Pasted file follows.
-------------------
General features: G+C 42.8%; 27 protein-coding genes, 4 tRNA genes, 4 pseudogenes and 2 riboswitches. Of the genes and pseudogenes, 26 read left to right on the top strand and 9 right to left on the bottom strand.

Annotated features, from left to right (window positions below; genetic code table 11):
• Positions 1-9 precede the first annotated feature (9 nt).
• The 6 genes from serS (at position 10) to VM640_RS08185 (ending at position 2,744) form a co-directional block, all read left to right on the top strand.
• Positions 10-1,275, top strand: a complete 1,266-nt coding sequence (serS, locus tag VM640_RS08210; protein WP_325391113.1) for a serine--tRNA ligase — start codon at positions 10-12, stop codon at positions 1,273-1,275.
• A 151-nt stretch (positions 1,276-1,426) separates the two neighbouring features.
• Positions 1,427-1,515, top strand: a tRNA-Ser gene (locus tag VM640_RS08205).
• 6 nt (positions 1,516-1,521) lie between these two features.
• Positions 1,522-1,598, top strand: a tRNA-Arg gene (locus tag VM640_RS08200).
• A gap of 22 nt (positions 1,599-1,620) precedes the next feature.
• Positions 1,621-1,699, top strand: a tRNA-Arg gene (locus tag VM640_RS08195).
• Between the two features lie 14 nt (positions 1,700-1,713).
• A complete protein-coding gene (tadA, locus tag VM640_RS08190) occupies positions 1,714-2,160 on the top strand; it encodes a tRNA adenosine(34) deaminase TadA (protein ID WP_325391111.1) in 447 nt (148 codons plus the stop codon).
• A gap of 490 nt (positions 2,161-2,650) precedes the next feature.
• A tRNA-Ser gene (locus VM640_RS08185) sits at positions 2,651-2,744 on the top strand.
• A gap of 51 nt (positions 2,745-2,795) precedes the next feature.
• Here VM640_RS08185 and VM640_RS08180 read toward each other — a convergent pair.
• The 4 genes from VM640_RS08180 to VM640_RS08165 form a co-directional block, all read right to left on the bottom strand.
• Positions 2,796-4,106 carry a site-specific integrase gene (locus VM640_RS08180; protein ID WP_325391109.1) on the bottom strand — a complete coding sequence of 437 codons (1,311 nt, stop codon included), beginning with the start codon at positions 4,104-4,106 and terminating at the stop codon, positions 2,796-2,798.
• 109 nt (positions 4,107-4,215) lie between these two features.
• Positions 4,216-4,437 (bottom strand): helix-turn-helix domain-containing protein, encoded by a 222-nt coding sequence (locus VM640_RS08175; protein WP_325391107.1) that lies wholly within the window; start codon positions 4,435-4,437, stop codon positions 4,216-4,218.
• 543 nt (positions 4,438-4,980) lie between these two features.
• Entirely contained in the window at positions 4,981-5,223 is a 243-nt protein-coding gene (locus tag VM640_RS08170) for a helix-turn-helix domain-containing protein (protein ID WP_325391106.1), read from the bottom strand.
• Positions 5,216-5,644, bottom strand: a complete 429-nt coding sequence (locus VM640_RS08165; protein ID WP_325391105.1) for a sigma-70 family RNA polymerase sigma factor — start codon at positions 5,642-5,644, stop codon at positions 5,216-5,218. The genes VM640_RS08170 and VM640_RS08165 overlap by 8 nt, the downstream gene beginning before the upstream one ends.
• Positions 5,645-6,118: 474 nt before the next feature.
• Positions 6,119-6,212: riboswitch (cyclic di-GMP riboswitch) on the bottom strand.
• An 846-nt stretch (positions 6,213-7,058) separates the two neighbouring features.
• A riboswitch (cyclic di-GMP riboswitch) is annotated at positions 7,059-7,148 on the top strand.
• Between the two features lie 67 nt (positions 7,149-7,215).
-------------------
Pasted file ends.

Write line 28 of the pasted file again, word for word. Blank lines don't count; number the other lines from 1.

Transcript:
• A riboswitch (cyclic di-GMP riboswitch) is annotated at positions 7,059-7,148 on the top strand.